About the event
Africa Day commemorates the founding of the Organisation of African Unity (now known as the African Union) on this day, 25 May, in 1963. Formally known as African freedom day and then African Liberation day, its origin lies in the collective African resistance to colonialism and economic exploitation. The day was, and is, intended to highlight Africa’s continued collective struggle against adversity.
The African Union today strives to represent a vibrant continent of 1.2 Billion people. Today is a day to celebrate how far Africa has come against the odds and to recognise how much more needs to be done to ensure that all Africans can live healthy, happy lives.
How to approach it
This is a great opportunity to do two things. First, especially for younger children, introduce Africa as a dynamic, diverse continent. Often the dominant perception of Africa has been one of poverty and backwardness. Reverse these stereotypes by finding photos and videos that showcase modern Africa. Show that Africa has a rich history of civilisations, phenomenal natural resources and innovators. You could choose to show some examples of inventors, activists or artists that come from Africa.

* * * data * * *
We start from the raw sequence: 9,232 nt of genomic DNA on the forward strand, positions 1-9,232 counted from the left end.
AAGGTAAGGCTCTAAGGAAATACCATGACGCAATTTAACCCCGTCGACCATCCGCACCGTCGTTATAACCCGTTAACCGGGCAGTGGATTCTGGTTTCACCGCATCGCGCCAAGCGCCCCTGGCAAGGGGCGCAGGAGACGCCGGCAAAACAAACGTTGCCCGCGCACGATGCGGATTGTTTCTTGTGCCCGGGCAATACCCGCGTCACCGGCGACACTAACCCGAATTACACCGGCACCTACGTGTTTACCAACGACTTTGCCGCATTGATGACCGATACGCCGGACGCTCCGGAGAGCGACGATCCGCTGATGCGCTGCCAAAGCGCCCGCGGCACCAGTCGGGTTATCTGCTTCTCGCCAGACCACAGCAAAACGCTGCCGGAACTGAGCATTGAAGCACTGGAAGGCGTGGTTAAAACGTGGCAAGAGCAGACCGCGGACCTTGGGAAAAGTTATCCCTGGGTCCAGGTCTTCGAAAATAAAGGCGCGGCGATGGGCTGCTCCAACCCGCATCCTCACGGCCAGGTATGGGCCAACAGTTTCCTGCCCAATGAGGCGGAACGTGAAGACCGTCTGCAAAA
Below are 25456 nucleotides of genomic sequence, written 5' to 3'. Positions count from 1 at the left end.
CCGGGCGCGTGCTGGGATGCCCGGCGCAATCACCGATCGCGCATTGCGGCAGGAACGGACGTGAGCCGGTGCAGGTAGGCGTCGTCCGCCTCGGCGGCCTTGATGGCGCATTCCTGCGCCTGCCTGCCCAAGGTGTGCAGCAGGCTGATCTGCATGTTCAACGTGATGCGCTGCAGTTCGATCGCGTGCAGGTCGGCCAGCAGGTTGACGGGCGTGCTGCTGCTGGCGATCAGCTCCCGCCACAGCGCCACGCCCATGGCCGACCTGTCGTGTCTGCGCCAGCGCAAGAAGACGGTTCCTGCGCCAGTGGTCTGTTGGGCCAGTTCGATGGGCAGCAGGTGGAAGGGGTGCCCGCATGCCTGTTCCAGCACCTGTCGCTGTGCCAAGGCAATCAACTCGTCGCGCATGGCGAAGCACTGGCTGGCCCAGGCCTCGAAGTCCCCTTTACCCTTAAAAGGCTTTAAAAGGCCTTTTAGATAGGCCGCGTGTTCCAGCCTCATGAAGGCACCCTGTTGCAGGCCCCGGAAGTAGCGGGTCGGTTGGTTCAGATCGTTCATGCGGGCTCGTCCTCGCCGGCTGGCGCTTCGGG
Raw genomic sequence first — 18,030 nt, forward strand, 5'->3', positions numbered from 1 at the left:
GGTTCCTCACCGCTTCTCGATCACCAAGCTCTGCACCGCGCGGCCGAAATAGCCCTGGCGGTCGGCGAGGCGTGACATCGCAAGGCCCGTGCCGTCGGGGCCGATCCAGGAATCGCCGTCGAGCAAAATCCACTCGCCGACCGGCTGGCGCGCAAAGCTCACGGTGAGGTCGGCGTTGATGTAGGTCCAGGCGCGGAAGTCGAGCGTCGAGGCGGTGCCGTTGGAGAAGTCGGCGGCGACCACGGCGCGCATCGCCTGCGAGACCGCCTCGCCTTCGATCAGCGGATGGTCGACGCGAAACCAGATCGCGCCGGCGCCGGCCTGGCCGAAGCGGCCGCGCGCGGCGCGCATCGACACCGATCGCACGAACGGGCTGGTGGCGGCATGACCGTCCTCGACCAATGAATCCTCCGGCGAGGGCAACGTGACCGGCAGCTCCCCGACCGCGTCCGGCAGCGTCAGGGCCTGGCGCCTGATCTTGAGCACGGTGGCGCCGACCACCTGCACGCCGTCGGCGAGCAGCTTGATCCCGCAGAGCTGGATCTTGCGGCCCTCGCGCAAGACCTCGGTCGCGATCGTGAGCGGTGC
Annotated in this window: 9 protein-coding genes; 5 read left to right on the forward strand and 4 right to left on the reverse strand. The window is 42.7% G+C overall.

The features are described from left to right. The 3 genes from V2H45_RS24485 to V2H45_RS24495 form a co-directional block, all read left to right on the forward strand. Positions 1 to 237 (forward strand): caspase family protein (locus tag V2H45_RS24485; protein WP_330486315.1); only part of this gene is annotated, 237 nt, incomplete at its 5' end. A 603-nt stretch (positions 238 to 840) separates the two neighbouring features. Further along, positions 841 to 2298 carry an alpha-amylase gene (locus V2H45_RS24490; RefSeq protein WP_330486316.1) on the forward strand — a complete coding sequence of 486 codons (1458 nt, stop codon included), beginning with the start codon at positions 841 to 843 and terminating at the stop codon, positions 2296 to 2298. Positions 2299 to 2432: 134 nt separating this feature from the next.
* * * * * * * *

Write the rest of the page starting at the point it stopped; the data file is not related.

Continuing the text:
Secondly, show students why African unity is important for Africans. Here is where you can begin to introduce the history of Africa, in particular, the history of slavery, colonialism and modern economic imperialism. Show that Africa was a diverse patchwork of peoples and communities that was (and is) subjected to external aggression from pillaging and occupation to the dominance of western corporations. African unity is a response to this external pressure, a collective desire to be free from it and to work towards a more equal international system together.
Africa is a continent of over a billion people living in 54 countries. That’s a lot of land and a lot of people! This day African people celebrate the African Union, an organisation where Africans work together for the common good of Africa. What challenges do you think Africa faces? How can we, as Euopeans, help Africans and the African Union?